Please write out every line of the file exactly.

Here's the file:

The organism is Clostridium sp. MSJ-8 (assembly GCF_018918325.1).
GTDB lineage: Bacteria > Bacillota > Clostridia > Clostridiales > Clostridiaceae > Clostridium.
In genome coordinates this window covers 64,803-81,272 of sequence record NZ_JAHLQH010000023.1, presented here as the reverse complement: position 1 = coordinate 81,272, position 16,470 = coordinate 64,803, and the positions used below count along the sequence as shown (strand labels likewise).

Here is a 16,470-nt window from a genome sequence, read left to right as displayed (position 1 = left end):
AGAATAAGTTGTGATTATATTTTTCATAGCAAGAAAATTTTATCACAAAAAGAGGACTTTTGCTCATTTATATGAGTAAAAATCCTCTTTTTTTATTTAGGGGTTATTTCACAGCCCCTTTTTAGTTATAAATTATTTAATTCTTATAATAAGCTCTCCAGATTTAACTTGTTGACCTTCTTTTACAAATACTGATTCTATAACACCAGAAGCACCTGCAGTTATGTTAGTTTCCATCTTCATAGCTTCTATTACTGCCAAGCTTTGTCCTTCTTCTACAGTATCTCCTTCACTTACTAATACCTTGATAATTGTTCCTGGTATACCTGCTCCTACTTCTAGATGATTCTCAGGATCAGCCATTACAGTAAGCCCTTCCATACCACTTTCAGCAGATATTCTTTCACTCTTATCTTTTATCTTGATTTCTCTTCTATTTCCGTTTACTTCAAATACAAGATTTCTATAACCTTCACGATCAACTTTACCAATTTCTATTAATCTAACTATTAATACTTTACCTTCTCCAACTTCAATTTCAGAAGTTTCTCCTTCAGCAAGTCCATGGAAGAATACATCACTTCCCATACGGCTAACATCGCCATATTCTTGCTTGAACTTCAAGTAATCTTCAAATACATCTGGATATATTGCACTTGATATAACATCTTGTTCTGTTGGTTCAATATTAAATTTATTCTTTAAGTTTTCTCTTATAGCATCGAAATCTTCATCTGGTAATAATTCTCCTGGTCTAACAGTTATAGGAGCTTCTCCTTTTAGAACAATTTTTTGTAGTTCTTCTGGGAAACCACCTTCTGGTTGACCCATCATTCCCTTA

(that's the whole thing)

The organism is Clostridium sp. MSJ-8 (assembly GCF_018918325.1).
GTDB lineage: Bacteria > Bacillota > Clostridia > Clostridiales > Clostridiaceae > Clostridium.
In genome coordinates this window covers 64,803-81,272 of sequence record NZ_JAHLQH010000023.1, presented here as the reverse complement: position 1 = coordinate 81,272, position 16,470 = coordinate 64,803, and the positions used below count along the sequence as shown (strand labels likewise).

Here is a 16,470-nt window from a genome sequence, read left to right as displayed (position 1 = left end):
AGAATAAGTTGTGATTATATTTTTCATAGCAAGAAAATTTTATCACAAAAAGAGGACTTTTGCTCATTTATATGAGTAAAAATCCTCTTTTTTTATTTAGGGGTTATTTCACAGCCCCTTTTTAGTTATAAATTATTTAATTCTTATAATAAGCTCTCCAGATTTAACTTGTTGACCTTCTTTTACAAATACTGATTCTATAACACCAGAAGCACCTGCAGTTATGTTAGTTTCCATCTTCATAGCTTCTATTACTGCCAAGCTTTGTCCTTCTTCTACAGTATCTCCTTCACTTACTAATACCTTGATAATTGTTCCTGGTATACCTGCTCCTACTTCTAGATGATTCTCAGGATCAGCCATTACAGTAAGCCCTTCCATACCACTTTCAGCAGATATTCTTTCACTCTTATCTTTTATCTTGATTTCTCTTCTATTTCCGTTTACTTCAAATACAAGATTTCTATAACCTTCACGATCAACTTTACCAATTTCTATTAATCTAACTATTAATACTTTACCTTCTCCAACTTCAATTTCAGAAGTTTCTCCTTCAGCAAGTCCATGGAAGAATACATCACTTCCCATACGGCTAACATCGCCATATTCTTGCTTGAACTTCAAGTAATCTTCAAATACATCTGGATATATTGCACTTGATATAACATCTTGTTCTGTTGGTTCAATATTAAATTTATTCTTTAAGTTTTCTCTTATAGCATCGAAATCTTCATCTGGTAATAATTCTCCTGGTCTAACAGTTATAGGAGCTTCTCCTTTTAGAACAATTTTTTGTAGTTCTTCTGGGAAACCACCTTCTGGTTGACCCATCATTCCCTTA